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A Canada Day compromise – Jessica Allyson Writes

A Canada Day compromise

Ottawa is broiling today. According to the Weather Network, it’s 33 degrees Celcius, with a Humidex reading of 45. We’ve been under an Extreme Heat Warning since Friday. While there’s a breeze, there isn’t much relief from the blazing sun. They said on the news last night that today is projected to be the hottest Canada Day since 1963.

Thankfully, we don’t have to go anywhere today. My husband’s on duty this weekend, which means that he has to keep his eye on his work email and be prepared to go to work on his laptop if needed. It’s been quiet so far, but one never knows. Still, it puts the kibosh on making any big plans for the weekend. But the heat and humidity have clinched it.

I’m grateful as well that we have central air in our house. We weren’t as fortunate in either of our previous apartments, which made summers brutal. We stuck to cold food and sitting around the house in as little as possible, or took refuge at the mall or the movies for a little while, knowing that they could only provide temporary relief. Now, we hunker down at home, keep the hot air out and the cool air in, and use the oven and stove as little as possible. The basement is the coolest, of course, and the top floor is this side of comfortable.

And yet, I spent part of this Canada Day morning baking. You may ask why on earth I’d deliberately heat up the house on such a day. It’s a concession I have to make if I want to partake in one of the summer’s delights: local strawberries. We bought a litre’s worth yesterday from our local produce stand, and they are a beautiful ruby red. It would be so easy to pop one into my mouth. But that’s a joy I can’t indulge in anymore. The potential risk is too high.

Last fall, I was diagnosed with oral allergy syndrome (OAS), a consequence of my having developed allergies to certain trees and grasses, in particular, the birch tree, grass, ragweed, etc. There’s no test for OAS aside from the test that confirms your seasonal allergies. I found out the hard way, which is the only way to be 100% certain: by having an allergic reaction to fresh cherries. Fortunately, it wasn’t anaphylaxis, but it was serious enough that my doctor sent me to an allergist to confirm. The allergist gave me a list of foods to avoid as much as possible and a prescription for an Epi-pen. Strawberries are part of that list, along with all stonefruits.

But here’s the interesting thing about OAS. Cooking these foods alters the protein enough that I shouldn’t react to it like I could if it were raw (celery and nuts are exceptions). Which means that if they are baked, there shouldn’t be an issue. And, I happen to have a recipe for Strawberry Butter Tart Squares.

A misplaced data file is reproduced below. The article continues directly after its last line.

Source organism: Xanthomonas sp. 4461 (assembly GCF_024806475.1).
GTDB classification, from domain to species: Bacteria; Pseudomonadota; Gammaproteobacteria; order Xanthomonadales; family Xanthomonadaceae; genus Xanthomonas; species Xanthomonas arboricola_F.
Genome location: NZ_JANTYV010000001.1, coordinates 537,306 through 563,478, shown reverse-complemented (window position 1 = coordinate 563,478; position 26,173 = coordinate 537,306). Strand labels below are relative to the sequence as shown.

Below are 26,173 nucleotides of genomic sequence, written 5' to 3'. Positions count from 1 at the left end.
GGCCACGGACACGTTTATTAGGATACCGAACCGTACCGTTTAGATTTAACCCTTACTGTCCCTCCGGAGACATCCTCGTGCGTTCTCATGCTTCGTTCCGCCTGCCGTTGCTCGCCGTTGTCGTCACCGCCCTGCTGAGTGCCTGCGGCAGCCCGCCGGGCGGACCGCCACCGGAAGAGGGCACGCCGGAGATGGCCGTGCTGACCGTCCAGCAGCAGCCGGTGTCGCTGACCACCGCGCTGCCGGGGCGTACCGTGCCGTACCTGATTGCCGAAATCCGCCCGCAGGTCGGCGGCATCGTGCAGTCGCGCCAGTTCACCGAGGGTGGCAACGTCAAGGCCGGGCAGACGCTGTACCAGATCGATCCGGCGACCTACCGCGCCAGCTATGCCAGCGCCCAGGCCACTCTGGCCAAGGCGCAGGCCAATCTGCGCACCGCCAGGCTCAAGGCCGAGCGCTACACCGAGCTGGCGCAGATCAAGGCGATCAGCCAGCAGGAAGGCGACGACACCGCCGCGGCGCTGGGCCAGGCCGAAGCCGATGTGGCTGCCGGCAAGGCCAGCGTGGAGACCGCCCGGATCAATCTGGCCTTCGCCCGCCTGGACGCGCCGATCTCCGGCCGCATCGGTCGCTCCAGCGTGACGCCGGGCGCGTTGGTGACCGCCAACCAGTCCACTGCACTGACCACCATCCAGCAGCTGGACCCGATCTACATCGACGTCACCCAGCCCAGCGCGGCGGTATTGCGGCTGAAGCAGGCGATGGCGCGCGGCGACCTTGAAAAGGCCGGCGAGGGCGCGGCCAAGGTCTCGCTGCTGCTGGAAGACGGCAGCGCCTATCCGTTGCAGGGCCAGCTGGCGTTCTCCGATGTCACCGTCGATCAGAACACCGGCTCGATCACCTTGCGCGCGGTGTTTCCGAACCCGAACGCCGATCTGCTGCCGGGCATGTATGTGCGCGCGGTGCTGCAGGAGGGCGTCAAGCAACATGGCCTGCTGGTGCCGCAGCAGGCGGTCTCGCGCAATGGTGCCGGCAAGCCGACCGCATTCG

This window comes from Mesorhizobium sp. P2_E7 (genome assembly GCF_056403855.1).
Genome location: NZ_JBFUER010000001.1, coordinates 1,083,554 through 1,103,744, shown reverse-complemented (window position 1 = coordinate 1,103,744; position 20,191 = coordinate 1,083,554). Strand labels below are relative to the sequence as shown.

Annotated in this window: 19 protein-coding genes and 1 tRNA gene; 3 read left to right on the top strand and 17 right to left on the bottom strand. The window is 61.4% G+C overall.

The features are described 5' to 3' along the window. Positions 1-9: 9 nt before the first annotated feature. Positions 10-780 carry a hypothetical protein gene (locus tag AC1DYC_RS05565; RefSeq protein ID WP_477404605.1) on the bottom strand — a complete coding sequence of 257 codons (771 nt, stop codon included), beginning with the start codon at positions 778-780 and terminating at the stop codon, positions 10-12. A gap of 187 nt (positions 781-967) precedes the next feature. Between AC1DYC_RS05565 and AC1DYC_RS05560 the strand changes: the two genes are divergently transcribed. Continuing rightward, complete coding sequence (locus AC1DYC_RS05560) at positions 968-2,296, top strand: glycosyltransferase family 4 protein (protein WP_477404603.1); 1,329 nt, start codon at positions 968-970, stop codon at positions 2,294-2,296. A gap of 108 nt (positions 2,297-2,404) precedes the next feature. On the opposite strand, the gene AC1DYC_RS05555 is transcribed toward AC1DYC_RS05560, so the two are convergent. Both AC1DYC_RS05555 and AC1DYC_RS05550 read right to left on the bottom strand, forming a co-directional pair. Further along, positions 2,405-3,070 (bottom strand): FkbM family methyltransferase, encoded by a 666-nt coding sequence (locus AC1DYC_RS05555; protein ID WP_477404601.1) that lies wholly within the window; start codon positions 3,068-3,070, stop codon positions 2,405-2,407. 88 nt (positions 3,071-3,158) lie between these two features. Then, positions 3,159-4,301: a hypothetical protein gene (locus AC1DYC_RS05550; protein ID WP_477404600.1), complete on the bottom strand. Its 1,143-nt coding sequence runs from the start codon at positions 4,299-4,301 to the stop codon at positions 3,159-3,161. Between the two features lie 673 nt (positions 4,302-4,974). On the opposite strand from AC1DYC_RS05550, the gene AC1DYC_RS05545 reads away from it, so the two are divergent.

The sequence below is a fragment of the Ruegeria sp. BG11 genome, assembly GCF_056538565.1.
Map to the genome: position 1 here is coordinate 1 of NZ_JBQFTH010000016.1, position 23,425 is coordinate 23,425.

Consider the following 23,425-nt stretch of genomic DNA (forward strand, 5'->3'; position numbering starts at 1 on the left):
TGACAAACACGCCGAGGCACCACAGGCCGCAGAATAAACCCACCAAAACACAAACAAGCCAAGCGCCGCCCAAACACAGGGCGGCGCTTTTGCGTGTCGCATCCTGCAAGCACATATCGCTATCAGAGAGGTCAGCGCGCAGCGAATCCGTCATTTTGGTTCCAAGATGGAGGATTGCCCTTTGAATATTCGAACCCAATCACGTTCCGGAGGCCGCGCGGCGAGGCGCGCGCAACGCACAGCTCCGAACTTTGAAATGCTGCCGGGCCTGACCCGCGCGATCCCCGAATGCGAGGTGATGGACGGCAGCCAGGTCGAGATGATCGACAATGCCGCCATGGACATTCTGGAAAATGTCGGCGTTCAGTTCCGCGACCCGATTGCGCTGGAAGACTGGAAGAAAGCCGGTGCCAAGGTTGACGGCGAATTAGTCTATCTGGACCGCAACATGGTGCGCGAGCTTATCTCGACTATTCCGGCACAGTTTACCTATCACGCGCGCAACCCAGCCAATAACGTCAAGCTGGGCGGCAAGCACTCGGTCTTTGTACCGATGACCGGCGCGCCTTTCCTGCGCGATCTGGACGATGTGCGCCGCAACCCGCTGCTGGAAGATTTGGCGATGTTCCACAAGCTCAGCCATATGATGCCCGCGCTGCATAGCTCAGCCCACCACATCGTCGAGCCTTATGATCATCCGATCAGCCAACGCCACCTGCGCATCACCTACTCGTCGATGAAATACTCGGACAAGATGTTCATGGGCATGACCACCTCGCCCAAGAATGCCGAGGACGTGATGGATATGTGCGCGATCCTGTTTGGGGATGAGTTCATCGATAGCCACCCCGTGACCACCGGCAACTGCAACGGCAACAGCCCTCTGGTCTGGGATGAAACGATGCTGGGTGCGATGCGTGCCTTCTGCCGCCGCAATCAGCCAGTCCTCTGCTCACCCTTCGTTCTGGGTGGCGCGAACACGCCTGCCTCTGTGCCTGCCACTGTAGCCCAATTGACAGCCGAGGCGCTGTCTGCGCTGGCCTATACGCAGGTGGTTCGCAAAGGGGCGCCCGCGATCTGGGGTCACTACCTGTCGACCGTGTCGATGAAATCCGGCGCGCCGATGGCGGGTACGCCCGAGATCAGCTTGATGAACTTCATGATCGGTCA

Butter tarts are something of an Ontario tradition. Done properly, they are gooey, sweet things encased in flaky pastry. My mother passed along the recipe that my great-grandmother used (one of my father’s favourites), and I’ve made them several times to great success. The tart squares recipe was one that caught my eye several years ago when it was printed in the newspaper. I had been looking for a way to use strawberries that was a bit less work than making shortcake, and this recipe fits the bill.

It’s made up of a shortbread crust, with a butter tart-like filling, with the¬†addition of a cup of strawberries, and it’s meant to be served with vanilla ice-cream. (There’s a tub in the freezer especially for this) The strawberries give the dish a cheery red colour, which makes it ideal for Canada Day. And best of all, for a day like this, it only requires a 350 degree Fahrenheit oven.

Here’s what the final result looks like in the pan:

A grey metal baking tin in the shape of a square with flat handles on each side. Inside is a golden brown and red dessert. The red is pieces of strawberry baked into the batter.
Yum! Ready to be cut up and served!

For those of you who’ve never had a butter tart, it may not look like much. An unfinished cake, perhaps. But those who have know that the brown colour is an integral part of the experience. So, I’m really looking forward to this. And so is my husband, who’s also looking forward to polishing off the rest of the strawberries that I can’t have.

Happy Canada Day!

Copyright 2018 Jessica Allyson

 

 

 

Author: JAllyson

Jessica Allyson is a pen name derived from a fictitious twin (the doctors were mistaken). During the day, I work for a national members association, at night, I unleash my trivia-loving choir-singing fangirl self. I live in Ottawa, with my husband and our cats, who are our most vocal critics.

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Copyright Jessica Allyson 2018